ATU Training coming soon to your Mailbox

Keep an eye out for the next In Transit coming to your home soon. This edition features stories on ATU’s innovative and comprehensive training programs for Local officers and members alike to prepare, anticipate and fight for the interests of our members, riders and our communities. Also be sure to read International President Larry Hanley’s column and one from new ATU Canada President John Di Nino. We also cover the winners of the 2018-2019 ATU Tommy Douglas scholarships. You’ll also find stories about ATU Locals engaging and mobilizing in their communities. Check out this video for a preview.


Edmonton Local wins in ruling for drivers’ privacy

In the wake of two bus-related pedestrian fatalities in 2016, the City of Edmonton hired a contractor to develop a program to evaluate new hires’ driving skills and cognitive abilities. Citing privacy concerns Local 569-Edmonton challenged the cognitive testing in a grievance, arguing the city had “no legal or factual basis for imposing cognitive testing on all ETS drivers and no legal or factual basis for imposing subsequent medical assessments” on operators flagged by the test. An arbitrator agreed ruling that the cognitive testing is “unreasonable” and “intrusive” and an invasion of privacy. Now the Local and the city are working to reach a monetary settlement for those affected by the breach of privacy. Read more.

An ATU hero in Topeka, KS

Topeka Metro bus driver Niles Brandstoettner is being hailed as a hero for saving a lost child on his route. The Local 1360-Topeka, KS, member said his instincts took over when he saw the little girl walking in the street barefoot with no one else around. “I knew something was wrong, I pulled the bus over, I got out and went and picked her up,” Brandstoettner said. “I did the same thing anyone would have done, I hope.” The dispatcher who took the call from Brandstoettner, praised him, “Niles is a very compassionate, high energy and he thinks quick on his feet.” We couldn’t agree more. Read more.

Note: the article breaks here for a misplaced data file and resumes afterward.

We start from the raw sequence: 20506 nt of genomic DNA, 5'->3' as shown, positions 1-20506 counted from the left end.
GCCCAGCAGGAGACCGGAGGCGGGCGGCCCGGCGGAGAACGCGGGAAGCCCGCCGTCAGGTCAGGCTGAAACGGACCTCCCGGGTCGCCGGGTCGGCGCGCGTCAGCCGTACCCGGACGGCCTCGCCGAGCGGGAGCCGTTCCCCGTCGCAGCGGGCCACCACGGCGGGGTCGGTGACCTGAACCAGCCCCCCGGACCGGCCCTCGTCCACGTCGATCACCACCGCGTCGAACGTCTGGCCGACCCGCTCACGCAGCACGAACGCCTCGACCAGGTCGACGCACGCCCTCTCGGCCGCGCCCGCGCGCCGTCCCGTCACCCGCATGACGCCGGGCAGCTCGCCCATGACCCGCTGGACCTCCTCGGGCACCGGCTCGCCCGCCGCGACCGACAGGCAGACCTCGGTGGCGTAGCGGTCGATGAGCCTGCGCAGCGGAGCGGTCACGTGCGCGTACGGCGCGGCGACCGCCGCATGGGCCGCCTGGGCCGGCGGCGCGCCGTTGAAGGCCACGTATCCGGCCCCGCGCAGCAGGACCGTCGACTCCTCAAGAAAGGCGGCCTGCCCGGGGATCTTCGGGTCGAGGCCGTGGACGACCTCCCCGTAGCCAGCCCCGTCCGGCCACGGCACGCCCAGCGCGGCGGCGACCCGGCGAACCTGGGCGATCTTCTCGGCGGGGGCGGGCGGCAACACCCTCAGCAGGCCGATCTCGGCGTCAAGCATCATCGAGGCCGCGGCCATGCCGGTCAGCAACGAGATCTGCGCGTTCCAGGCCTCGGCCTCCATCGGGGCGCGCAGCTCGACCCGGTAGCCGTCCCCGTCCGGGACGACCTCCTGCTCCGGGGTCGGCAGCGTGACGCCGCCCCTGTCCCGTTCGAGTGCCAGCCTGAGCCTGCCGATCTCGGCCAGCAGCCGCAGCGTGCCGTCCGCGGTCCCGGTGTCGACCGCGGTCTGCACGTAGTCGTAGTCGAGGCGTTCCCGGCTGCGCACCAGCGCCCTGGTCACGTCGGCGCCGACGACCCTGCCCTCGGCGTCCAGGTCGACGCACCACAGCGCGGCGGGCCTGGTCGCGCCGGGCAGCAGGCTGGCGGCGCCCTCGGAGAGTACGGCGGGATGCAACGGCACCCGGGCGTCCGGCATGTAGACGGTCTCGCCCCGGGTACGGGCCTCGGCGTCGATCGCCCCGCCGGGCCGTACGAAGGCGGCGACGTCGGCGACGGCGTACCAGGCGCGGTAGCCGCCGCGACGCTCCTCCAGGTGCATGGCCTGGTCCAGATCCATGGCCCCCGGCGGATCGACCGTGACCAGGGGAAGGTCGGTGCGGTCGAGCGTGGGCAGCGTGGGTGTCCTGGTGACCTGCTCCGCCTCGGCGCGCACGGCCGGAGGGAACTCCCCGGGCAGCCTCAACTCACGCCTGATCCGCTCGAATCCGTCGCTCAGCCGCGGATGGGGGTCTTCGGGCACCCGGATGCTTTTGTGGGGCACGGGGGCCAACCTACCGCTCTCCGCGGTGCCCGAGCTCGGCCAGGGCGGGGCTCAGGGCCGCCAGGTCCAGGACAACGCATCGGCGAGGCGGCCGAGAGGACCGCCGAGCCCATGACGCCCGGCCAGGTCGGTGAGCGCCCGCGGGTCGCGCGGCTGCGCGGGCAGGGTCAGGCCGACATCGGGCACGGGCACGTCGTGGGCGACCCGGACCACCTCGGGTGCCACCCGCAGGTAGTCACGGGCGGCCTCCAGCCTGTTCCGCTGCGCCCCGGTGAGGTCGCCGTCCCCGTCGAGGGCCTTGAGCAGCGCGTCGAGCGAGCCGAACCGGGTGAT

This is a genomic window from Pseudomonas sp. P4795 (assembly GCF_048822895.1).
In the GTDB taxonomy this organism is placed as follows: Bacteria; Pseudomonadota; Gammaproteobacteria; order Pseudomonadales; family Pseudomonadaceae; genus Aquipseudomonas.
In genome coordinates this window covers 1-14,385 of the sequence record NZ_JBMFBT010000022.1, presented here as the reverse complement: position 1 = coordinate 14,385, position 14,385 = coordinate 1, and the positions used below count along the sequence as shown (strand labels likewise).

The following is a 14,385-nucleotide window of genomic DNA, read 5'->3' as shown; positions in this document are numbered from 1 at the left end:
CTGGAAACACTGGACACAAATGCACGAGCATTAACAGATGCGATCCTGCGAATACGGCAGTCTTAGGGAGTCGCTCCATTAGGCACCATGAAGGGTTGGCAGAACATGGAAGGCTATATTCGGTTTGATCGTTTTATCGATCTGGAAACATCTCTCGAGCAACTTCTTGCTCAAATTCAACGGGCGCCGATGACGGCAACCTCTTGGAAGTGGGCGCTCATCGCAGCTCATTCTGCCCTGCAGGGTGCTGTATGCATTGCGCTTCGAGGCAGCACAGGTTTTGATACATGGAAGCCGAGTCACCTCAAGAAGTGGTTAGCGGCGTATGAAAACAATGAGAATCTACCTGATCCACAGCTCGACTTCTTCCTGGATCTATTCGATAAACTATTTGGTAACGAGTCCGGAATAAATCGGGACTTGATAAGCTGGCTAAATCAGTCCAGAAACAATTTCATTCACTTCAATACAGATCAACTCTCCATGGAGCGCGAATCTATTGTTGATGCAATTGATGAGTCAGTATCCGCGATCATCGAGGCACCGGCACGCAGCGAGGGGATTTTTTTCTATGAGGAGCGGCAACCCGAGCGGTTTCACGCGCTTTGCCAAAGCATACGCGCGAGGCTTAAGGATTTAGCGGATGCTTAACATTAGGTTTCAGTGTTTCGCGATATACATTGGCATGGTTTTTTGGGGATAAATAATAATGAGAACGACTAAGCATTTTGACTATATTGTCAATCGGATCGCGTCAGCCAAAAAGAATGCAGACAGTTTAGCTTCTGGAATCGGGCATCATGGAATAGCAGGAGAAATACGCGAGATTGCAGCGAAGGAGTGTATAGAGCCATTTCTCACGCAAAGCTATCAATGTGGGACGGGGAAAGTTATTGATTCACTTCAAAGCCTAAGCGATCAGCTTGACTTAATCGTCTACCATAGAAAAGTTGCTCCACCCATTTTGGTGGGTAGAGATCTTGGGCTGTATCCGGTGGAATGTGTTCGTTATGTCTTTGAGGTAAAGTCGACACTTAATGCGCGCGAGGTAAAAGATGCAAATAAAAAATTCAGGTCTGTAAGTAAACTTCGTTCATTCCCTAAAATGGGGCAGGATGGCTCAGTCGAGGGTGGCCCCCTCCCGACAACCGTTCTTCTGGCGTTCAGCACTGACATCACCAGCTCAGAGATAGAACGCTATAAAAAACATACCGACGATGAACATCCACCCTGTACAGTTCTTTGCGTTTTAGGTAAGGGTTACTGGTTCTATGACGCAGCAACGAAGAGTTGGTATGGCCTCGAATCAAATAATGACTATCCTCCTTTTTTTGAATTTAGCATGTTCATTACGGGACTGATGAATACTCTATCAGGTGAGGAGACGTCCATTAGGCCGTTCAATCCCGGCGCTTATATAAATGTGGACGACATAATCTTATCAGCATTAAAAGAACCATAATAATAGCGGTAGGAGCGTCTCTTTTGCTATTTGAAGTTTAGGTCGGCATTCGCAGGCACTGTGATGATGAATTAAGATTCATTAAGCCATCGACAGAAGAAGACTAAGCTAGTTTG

Toledo Local: TARTA faces morale issues

Forced overtime and frequent bus breakdowns are devastating TARTA drivers’ and mechanics’ morale, Local 697-Toledo, OH wrote in a letter asking the agency head to attend a meeting of workers to discuss their concerns and possible solutions. “We are worn down and tired. Our families suffer because we are slaves to TARTA,” wrote Local President Carly Allen pointing out drivers put in more than 80 hours a week, have day-off requests denied and are disciplined for showing up a minute late. The Local’s mechanics say bus breakdowns are happening far too often, leaving them “frustrated and worried about what’s out on the road.” TARTA’s General Manager couldn’t attend, but sent his human resources manager instead. Read more.


Another possible blind spot accident

The tragic death of a pedestrian killed by a Harrisburg bus in a crosswalk could be another example of a preventable blind spot accident caused by poor bus design. Roughly one pedestrian per week is killed by a transit bus in the U.S. from accidents like these. Many buses in the U.S. have huge left hand mirrors mounted on critical sightlines and a massive “A” pillar that needlessly block the driver’s vision. More than a dozen pedestrians may be hidden from the driver’s view at any given time. Meanwhile European buses provide drivers with a clear view. ATU has been engaged in a union-wide campaign to call on transit agencies to fix these dangerous blind spots and other bus safety issues. ATU sends condolences to the Harrisburg victim’s family and thoughts to the bus driver involved in this accident. Read more.

Majority Wants Provincial Funding
Restored to Winnipeg Transit

Four out of five Winnipeg voters want the province of Manitoba to resume paying for half of the city’s transit costs that aren’t covered by fares according to a poll commissioned by Local 1505-Winnipeg, MB. The province froze its transit funding for Winnipeg at 2016 levels claiming a budgetary deficit. That left the city responsible for inflationary cost increases. In response the Winnipeg City Council raised transit fares this year. “The province has to step up and be able to restore the funding,” said Local President Aleem Chaudhary. “We also have the carbon tax coming in, and we should be able to put the funding back and … increase it.” Read more.